• Carefully level the food in the jar to ensure that you have reached proper headspace around the entire surface, not just at a single point. Taking the time to level and double check can make a big difference in getting a proper seal.
  • Using a clean, damp cloth wipe the rim of the jar to remove any food. Remove a single lid from the saucepan and place on top of the jar. Screw band onto jar until just barely tight but not completely firm. You want to leave just enough to allow the small amount of remaining air to escape and a vacuum seal to form in the jar.
  • Using a pair of tongs, carefully lift sealed jar and place back in water bath in the large canning pot. Repeat with remaining jars and food.
  • If you find that your last jar is not completely filled do not attempt to seal and preserve it. Instead, place it in your fridge and use within several days or time frame described in the recipe.
  • Preserving (aka Processing)
  • water (as needed)
  • Once all of the jars have been filled to their proper head space and have lids, return them to the canning pot. Ensure that water comes up to at least two inches above the tops of the jars. Add additional water as necessary, or even remove water if pot is too full due to displacement.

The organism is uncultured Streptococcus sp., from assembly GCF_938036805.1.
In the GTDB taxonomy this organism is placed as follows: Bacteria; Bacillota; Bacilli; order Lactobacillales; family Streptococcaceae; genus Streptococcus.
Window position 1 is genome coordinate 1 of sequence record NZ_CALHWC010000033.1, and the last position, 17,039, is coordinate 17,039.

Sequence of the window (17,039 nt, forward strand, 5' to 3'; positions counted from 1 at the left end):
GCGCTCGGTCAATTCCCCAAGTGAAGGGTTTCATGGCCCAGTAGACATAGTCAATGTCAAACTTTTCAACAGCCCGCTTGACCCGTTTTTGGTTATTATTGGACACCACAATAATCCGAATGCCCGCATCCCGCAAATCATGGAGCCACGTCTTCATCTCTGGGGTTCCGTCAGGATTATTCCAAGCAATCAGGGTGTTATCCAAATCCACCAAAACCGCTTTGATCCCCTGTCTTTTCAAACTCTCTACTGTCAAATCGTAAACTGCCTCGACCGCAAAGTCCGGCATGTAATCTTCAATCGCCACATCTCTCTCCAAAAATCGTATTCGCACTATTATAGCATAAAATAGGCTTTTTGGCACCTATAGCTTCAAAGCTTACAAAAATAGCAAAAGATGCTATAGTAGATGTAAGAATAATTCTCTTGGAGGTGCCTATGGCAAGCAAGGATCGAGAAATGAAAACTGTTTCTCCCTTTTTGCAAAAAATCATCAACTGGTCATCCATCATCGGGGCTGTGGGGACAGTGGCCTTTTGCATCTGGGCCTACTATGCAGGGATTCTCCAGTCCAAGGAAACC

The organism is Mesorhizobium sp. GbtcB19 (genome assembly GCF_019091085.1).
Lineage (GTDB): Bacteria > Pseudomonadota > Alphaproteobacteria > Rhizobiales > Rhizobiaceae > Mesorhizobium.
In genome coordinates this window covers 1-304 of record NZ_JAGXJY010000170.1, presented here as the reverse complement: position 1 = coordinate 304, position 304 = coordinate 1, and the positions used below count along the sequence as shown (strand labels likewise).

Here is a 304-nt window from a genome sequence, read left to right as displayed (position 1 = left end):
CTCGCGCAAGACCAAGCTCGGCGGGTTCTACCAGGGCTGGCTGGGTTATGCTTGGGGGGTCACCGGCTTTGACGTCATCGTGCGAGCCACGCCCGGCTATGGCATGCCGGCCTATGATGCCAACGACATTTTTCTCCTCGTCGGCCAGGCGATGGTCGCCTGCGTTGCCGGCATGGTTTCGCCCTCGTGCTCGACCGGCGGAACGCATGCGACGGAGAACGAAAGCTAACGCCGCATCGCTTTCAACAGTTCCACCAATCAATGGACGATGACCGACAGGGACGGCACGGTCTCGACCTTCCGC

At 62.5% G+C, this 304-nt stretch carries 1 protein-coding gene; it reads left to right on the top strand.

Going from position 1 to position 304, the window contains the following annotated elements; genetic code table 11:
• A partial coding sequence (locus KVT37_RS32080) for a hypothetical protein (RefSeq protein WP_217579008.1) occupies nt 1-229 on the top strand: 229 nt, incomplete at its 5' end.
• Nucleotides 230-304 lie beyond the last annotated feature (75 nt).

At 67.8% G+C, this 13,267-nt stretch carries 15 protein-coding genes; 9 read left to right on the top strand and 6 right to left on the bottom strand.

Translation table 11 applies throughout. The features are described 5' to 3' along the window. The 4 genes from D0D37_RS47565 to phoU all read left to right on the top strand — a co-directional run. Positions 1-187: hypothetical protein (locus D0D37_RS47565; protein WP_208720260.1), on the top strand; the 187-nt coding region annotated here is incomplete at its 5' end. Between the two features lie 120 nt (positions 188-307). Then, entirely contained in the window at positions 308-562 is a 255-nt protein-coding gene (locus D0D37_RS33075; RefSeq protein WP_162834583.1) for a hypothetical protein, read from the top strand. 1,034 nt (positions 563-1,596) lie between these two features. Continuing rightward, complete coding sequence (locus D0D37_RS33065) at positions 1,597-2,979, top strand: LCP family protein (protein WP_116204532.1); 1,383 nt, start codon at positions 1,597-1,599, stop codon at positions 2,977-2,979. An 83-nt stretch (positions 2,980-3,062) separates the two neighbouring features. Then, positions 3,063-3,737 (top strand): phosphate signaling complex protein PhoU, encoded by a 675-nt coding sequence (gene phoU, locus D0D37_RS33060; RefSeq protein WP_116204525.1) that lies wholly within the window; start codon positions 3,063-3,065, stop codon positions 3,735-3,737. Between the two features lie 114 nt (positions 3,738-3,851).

• 2 tablespoons white vinegar
  • Add vinegar to water to prevent water spots from forming on the jars.
  • Bring water to a roaring boil. Allow jars to sit in boiling water according to recipe instructions (often 15 minutes or more).
  • Once boiled for the appropriate amount of time, turn off heat. Using tongs, carefully remove jars from canner doing your best to keep them level. Do not tip or angle jars at this point as this can break the seal.
  • Place jars on a firm cutting board, sheet, or pan. Drape a clean cloth over the jars and slide board to the back corner of your counter. Let jars rest at room temperature for 8 to 24 hours.
  • Checking Seals
  • Once jars have rested for 8 to 24 hours, check the seal on each jar by pressing down on the center of the lid. If the lid moves then the jar did not seal properly. If lid does not move, then gentle remove band and very gentle attempt to lift off lid to ensure that a proper vacuum seal exists. If you cannot lift of the lid with a gentle touch, then clean the top of the lid and jar with a clean, damp cloth. Screw band on to firmly seal the jar and label with the name and use-by date (typically one year from current date).
  • Place sealed and labeled jars in a cool, dark place for storage. Use as desired prior to use-by date.
  • Place jars that failed to seal properly in the refrigerator and use within several days or weeks. If you have several jars that failed to seal, share some of these jars with friends and instruct them to refrigerator and use within several days or weeks.
From MakeBetterFood.com. . (http://makebetterfood.com/recipes/canning-and-preserving/). Adapted from Ball Blue Book Guide to Preserving.